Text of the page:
[Snort-sigs] Signatures for .ida attempt
cmg at ...26...
Wed Jan 16 14:24:04 EST 2002
robert <rroot at ...254...> writes:
Shortend this up a bit
attempt -> uricontent:".ida?"; nocase; dsize:>239;
access -> uricontent:".ida";
> Looking at this logically, I still can not figure this out.
> <not the rules, I understand them. but why this is happening>
> 1. For the rules, the ".ida" trigger is part of the "URI" content.
> 2. I am receiving these in a series of 3 or more packets.
> 3. The first packet is an HTTP Get of only a few bytes, which varies
> 4. The second packet contains the ".ida" content
> 5. In my system this <the .ida> is being reported as part of the "Request Method", not the URI
> 6. Although the ".ida" is reported as part of the "request method";
> The rules catch these packets some of the times.
> Could this be particular to my OS? <win 2k>
> I am using winsock 2, sockets version 2.2.
snort uses pcap which is below the sockets layer. I don't believe it
has anything to do with your os though
> I have studied the packets which triggered a rules alert
> and the packets which did not.
> For the life of me, I can not figure out any reason why
> some ".ida" packets are getting caught / or slipping through.
> At first I thought it was because my system is reporting the ".ida?" as part of the
> "Request Method" and not as part of the URI, but that was not it.
> My system is showing all of the packets which contain ".ida?", as being part of the
> "Request Method". Not just the ones which slipped through.
> I mentioned I am receiving the ".ida?" data within the second packet of the
> original http GET request. Could this be part of the cause.?
Do you have stream4 enabled? All things being equal, uricontents are
pretty dumb right now (as in not terribly sophisiticated).
A uricontent is special in that it only looks at the
GET uriportion?werewrwer\r\n and the split up packet is giving us a
packet that doens't match that view of the world
Stream4 will help create fake packets for streams so that enough of
the url up to the newline is reassembled so then the uricontent will
be able to look at GET /default.ida even if it is across two packets.
> Does anyone know if usually the ".ida?> is contained within the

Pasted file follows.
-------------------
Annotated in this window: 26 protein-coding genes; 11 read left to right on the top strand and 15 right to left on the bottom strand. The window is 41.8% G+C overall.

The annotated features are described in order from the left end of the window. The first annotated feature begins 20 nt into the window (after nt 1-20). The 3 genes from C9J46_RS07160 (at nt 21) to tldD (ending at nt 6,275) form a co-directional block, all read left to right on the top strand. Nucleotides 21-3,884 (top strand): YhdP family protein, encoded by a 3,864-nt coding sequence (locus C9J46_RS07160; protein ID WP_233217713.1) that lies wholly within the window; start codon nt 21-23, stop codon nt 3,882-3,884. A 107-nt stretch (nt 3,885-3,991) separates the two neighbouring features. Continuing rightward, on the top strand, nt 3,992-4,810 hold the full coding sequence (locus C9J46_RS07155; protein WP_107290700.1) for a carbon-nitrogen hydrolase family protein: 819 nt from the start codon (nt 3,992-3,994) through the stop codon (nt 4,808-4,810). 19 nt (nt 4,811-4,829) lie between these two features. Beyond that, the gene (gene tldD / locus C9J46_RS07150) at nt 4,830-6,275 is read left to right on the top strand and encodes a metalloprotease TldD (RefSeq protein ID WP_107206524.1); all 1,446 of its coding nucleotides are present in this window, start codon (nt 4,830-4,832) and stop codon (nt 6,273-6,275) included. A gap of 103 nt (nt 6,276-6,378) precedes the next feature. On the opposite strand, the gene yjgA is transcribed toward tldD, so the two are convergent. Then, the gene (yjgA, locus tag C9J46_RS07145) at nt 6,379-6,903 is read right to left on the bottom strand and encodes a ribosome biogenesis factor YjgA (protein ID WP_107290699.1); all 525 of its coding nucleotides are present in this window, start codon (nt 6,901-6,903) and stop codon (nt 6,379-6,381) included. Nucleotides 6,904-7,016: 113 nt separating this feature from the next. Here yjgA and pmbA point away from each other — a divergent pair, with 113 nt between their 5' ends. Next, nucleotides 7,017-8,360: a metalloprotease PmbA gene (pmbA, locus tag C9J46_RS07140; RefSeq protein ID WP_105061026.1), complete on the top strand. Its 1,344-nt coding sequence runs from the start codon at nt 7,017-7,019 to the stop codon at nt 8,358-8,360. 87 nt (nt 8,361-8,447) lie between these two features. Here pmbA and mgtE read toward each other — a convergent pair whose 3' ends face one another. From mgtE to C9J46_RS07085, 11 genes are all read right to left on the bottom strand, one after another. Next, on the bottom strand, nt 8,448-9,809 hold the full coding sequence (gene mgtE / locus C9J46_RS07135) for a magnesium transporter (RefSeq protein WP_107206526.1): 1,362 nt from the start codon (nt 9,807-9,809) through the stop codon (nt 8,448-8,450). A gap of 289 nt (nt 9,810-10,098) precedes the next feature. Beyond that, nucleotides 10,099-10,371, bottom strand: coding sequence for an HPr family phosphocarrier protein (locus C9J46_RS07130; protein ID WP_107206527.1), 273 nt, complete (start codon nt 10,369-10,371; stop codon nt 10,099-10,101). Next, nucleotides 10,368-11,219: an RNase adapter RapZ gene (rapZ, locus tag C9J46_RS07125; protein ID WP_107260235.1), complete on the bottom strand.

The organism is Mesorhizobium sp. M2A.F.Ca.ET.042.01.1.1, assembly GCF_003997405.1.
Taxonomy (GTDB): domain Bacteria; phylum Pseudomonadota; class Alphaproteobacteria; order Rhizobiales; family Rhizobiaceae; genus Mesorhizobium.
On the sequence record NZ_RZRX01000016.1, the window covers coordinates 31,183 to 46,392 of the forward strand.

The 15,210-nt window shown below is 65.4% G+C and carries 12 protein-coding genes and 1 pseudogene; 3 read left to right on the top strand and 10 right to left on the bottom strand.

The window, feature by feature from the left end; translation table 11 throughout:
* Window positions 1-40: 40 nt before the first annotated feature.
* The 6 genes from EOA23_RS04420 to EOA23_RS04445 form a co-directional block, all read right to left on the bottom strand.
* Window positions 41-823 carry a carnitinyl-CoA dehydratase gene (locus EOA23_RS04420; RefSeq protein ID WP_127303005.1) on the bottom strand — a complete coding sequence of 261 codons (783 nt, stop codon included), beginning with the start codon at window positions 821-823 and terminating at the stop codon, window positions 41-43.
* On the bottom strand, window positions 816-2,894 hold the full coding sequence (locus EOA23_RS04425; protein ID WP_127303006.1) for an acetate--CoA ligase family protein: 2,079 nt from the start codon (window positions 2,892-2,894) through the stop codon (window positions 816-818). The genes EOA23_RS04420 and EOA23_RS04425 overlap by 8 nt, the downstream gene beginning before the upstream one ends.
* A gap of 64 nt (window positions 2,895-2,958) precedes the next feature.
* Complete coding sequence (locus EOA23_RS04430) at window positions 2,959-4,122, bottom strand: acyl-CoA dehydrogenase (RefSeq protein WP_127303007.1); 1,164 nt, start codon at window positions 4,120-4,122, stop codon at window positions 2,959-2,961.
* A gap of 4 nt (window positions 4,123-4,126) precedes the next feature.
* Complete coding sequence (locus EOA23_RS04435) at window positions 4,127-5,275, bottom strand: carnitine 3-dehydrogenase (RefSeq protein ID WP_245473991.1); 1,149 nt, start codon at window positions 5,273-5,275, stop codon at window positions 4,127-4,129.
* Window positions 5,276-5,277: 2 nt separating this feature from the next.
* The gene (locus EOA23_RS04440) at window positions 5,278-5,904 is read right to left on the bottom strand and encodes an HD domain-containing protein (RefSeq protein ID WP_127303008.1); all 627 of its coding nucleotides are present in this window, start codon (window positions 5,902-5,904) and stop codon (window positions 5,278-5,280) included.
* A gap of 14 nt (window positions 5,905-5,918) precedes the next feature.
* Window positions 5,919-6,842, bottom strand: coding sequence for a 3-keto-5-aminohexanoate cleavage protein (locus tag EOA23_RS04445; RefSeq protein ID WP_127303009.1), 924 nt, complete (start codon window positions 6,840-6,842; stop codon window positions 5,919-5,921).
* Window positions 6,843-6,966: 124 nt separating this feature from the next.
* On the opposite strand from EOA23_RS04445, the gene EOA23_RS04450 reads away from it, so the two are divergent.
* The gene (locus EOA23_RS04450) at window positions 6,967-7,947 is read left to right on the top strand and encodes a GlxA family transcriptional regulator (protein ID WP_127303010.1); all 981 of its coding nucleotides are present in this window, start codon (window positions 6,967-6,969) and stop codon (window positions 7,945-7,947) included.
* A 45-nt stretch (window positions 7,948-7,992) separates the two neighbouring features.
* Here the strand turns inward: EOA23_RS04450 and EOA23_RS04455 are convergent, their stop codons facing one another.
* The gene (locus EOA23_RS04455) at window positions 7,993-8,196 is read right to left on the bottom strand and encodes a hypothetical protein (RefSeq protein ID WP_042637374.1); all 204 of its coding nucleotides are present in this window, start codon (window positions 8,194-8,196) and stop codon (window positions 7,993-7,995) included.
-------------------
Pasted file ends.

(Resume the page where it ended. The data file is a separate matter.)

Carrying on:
> first http GET? My first http get contains only this:
Most of my alerts have this.
> HTTP: GET Request (from client using port 3965)
> HTTP: Request Method = GET
> HTTP: Uniform Resource Identifier =
> 00000: 00 01 02 87 97 19 00 20 78 D1 27 AF 08 00 45 00 ....... x.'...E.
> 00010: 00 2C 92 C4 40 00 6E 06 47 27 D8 B0 98 23 C0 A8 .,.. at ...258...'...#..
> 00020: 01 64 0F 7D 00 50 8A E0 0F C9 7A 02 9F 90 50 18 .d.}.P....z...P.
> 00030: 25 30 F8 48 00 00 47 45 54 20 01 33 %0.H..GET .3
> Notice the URI content only contains a hex 01 33. This also varies from
> attempt to attempt.
> TCP flags are Ack & Push
I'm not sure what causes that split, perhaps there is some equipment
along the way doing this. I saw on some forum asking if this was a
new variant but I think the consensus was no.
> I realize I could change the "uricontent" to "content" in the web-iis.rules.
That is one
> Or add 2 more rules to my local.rules with "content:" Or change the
> "/.ida?" to something like "HOST:www.worm.com" or the hex
> equivalent. This would be a jury rig fix at best, for my particular
> system only.
The ida is for the specific vulnerability. A www.worm.com would be
for the specific exploit. It would be a positive indicator and
applicable to more than just your system, just not more than your exploit.
> I am snipping part of the packets that have no bearing.
> Also I included notes to the right side. This shows where the
> "Request Method" and the "URI", starts and ends as reported by my OS.
> Any thoughts, or slaps up beside the head?? <bg>
> All are welcome.
Putting a full-blown HTTP decoder into snort 2.0 is a very high
priority and I think you've illustrated parts of how dumb we can be
currently. The request method is anything up to the first space and
the uri is the first set of nonspaces after that. You're seeing the
problems with protocol decoding at the packet level.
Putting stream4 in helps matters a great deal but there are still a
few ways to trick snort unfortunately.
Chris Green <cmg at ...26...>
"Not everyone holds these truths to be self-evident, so we've worked
up a proof of them as Appendix A." -- Paul Prescod
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